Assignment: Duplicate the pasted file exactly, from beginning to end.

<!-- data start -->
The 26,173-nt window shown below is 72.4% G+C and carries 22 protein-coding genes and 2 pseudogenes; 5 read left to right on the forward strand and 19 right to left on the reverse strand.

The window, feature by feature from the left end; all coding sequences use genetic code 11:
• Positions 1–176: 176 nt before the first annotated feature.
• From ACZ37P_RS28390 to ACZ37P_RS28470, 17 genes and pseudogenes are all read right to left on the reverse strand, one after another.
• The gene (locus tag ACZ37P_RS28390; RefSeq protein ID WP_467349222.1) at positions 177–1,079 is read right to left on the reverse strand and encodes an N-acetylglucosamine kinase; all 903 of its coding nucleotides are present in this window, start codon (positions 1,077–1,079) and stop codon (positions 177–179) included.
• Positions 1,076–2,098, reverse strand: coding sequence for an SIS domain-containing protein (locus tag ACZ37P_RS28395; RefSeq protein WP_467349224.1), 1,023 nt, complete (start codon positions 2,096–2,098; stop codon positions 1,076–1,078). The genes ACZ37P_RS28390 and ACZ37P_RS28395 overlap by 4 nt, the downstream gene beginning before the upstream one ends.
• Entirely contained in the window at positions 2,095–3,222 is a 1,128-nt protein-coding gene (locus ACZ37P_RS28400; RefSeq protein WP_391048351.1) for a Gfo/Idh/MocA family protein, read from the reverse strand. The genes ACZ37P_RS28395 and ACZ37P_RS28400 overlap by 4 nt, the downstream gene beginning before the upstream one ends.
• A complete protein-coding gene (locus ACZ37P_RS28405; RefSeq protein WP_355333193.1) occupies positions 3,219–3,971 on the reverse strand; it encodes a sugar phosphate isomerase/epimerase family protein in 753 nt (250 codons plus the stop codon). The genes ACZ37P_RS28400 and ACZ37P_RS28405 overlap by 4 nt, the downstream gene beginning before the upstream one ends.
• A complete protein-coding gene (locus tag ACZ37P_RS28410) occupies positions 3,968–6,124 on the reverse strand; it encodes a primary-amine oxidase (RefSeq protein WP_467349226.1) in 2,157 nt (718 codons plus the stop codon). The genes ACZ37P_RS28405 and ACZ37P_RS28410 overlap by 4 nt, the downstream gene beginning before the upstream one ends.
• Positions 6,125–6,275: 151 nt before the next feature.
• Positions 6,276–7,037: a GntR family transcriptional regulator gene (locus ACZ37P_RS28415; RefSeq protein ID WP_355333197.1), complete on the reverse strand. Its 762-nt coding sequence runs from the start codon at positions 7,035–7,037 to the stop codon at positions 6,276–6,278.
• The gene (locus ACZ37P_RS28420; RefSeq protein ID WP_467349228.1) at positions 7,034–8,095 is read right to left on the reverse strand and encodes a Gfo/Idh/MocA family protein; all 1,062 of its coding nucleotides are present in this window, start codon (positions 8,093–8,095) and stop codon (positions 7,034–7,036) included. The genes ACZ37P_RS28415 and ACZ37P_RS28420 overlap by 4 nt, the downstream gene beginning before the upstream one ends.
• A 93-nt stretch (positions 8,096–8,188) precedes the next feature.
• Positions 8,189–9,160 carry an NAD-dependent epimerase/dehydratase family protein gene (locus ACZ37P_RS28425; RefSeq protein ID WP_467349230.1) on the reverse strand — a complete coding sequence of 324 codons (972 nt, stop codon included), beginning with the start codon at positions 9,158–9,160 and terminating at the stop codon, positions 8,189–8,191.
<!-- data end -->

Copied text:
The 26,173-nt window shown below is 72.4% G+C and carries 22 protein-coding genes and 2 pseudogenes; 5 read left to right on the forward strand and 19 right to left on the reverse strand.

The window, feature by feature from the left end; all coding sequences use genetic code 11:
• Positions 1–176: 176 nt before the first annotated feature.
• From ACZ37P_RS28390 to ACZ37P_RS28470, 17 genes and pseudogenes are all read right to left on the reverse strand, one after another.
• The gene (locus tag ACZ37P_RS28390; RefSeq protein ID WP_467349222.1) at positions 177–1,079 is read right to left on the reverse strand and encodes an N-acetylglucosamine kinase; all 903 of its coding nucleotides are present in this window, start codon (positions 1,077–1,079) and stop codon (positions 177–179) included.
• Positions 1,076–2,098, reverse strand: coding sequence for an SIS domain-containing protein (locus tag ACZ37P_RS28395; RefSeq protein WP_467349224.1), 1,023 nt, complete (start codon positions 2,096–2,098; stop codon positions 1,076–1,078). The genes ACZ37P_RS28390 and ACZ37P_RS28395 overlap by 4 nt, the downstream gene beginning before the upstream one ends.
• Entirely contained in the window at positions 2,095–3,222 is a 1,128-nt protein-coding gene (locus ACZ37P_RS28400; RefSeq protein WP_391048351.1) for a Gfo/Idh/MocA family protein, read from the reverse strand. The genes ACZ37P_RS28395 and ACZ37P_RS28400 overlap by 4 nt, the downstream gene beginning before the upstream one ends.
• A complete protein-coding gene (locus ACZ37P_RS28405; RefSeq protein WP_355333193.1) occupies positions 3,219–3,971 on the reverse strand; it encodes a sugar phosphate isomerase/epimerase family protein in 753 nt (250 codons plus the stop codon). The genes ACZ37P_RS28400 and ACZ37P_RS28405 overlap by 4 nt, the downstream gene beginning before the upstream one ends.
• A complete protein-coding gene (locus tag ACZ37P_RS28410) occupies positions 3,968–6,124 on the reverse strand; it encodes a primary-amine oxidase (RefSeq protein WP_467349226.1) in 2,157 nt (718 codons plus the stop codon). The genes ACZ37P_RS28405 and ACZ37P_RS28410 overlap by 4 nt, the downstream gene beginning before the upstream one ends.
• Positions 6,125–6,275: 151 nt before the next feature.
• Positions 6,276–7,037: a GntR family transcriptional regulator gene (locus ACZ37P_RS28415; RefSeq protein ID WP_355333197.1), complete on the reverse strand. Its 762-nt coding sequence runs from the start codon at positions 7,035–7,037 to the stop codon at positions 6,276–6,278.
• The gene (locus ACZ37P_RS28420; RefSeq protein ID WP_467349228.1) at positions 7,034–8,095 is read right to left on the reverse strand and encodes a Gfo/Idh/MocA family protein; all 1,062 of its coding nucleotides are present in this window, start codon (positions 8,093–8,095) and stop codon (positions 7,034–7,036) included. The genes ACZ37P_RS28415 and ACZ37P_RS28420 overlap by 4 nt, the downstream gene beginning before the upstream one ends.
• A 93-nt stretch (positions 8,096–8,188) precedes the next feature.
• Positions 8,189–9,160 carry an NAD-dependent epimerase/dehydratase family protein gene (locus ACZ37P_RS28425; RefSeq protein ID WP_467349230.1) on the reverse strand — a complete coding sequence of 324 codons (972 nt, stop codon included), beginning with the start codon at positions 9,158–9,160 and terminating at the stop codon, positions 8,189–8,191.